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UNESCO adds Grand Canal, Silk Road route to World Heritage List

2014-06-23 11:07:47

(Global Times)


China gained two more UNESCO World Heritage sites Sunday, bringing the nation's total to 47.

The decision was announced by the UNESCO World Heritage Committee in Qatar.

The Silk Road, which served as a corridor for trade and cultural exchanges between Asia and Europe dating back 2,000 years ago, was inscribed on the World Heritage List along with the Grand Canal, which runs 1,794 kilometers from Beijing to Hangzhou, East China's Zhejiang Province.

China's application for the Silk Road was jointly submitted with Kazakhstan and Kyrgyzstan, the first transnational application for China.

"We hope the experience gained in the application process will lay the foundation for future transnational projects," said Tong Mingkang, deputy director of the State Administration of Cultural Heritage.

Du Yue, secretary general of the Chinese delegation at the 38th session of the World Heritage Committee, said the approval of the application would strengthen cultural exchanges between the three countries.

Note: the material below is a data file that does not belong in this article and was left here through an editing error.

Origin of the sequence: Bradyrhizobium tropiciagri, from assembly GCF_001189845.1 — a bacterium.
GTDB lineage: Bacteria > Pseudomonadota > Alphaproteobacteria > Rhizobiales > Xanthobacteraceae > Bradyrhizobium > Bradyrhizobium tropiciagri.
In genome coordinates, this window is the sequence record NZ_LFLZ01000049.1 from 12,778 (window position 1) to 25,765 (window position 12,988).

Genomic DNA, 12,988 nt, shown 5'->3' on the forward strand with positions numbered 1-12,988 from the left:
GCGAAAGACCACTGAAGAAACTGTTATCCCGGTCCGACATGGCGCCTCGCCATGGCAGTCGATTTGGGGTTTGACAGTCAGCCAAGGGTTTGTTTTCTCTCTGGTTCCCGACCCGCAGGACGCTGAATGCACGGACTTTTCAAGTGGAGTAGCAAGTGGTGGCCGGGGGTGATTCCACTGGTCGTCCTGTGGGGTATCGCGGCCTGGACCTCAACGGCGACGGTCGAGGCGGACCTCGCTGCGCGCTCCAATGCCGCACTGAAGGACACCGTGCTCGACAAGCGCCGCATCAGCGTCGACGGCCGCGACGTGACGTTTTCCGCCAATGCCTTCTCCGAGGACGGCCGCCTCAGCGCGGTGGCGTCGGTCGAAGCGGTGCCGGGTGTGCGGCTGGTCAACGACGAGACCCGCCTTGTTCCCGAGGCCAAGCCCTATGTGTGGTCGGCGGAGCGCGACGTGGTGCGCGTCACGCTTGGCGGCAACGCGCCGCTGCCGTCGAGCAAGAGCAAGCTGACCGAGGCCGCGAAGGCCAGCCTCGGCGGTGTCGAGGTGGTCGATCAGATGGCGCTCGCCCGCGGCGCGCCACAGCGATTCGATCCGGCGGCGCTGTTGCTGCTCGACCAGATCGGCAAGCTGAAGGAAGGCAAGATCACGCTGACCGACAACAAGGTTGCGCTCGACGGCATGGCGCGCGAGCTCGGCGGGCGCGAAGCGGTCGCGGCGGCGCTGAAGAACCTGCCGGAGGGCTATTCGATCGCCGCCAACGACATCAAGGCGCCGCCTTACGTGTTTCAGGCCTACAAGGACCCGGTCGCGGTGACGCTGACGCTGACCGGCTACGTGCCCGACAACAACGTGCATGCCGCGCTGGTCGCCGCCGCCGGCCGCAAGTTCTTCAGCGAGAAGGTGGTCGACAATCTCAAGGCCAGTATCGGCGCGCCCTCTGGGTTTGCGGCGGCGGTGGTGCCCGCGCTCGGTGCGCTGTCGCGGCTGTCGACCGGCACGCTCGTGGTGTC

A total of 33 heritage sites are included along the historic trade route, 22 of which are located in the provinces of Henan, Shaanxi, Gansu and the Xinjiang Uyghur Autonomous Region. Kazakhstan and Kyrgyzstan have eight and three sites respectively.

Chinese President Xi Jinping mooted the idea of a Silk Road Economic Belt during his visit to Central Asia in 2013, which was then supported by many neighboring countries.

"Different from the Silk Road, China's Grand Canal is a living heritage, which makes its preservation more challenging. Many projects have increased awareness of preservation and improved protective measures during the application process. They should be further enhanced with more investments and higher standards," Chen Tongbin, director of China Architecture Design and Research Group, was quoted by the Xinhua News Agency as saying.

The Grand Canal, the longest artificial waterway in the world, dates back more than 2,400 years, still plays a dynamic role in transportation, irrigation and flood control.

Other canal systems are listed as World Heritage sites, including the Canal du Midi in France and the Amsterdam Canal District of the Netherlands.

"Those canals, built after the industrial revolution, date back some 300 years. The Grand Canal has significant historical and technological value," said An Jiayao, a research fellow with the Institute of Archaeology at Chinese Academy of Social Sciences.

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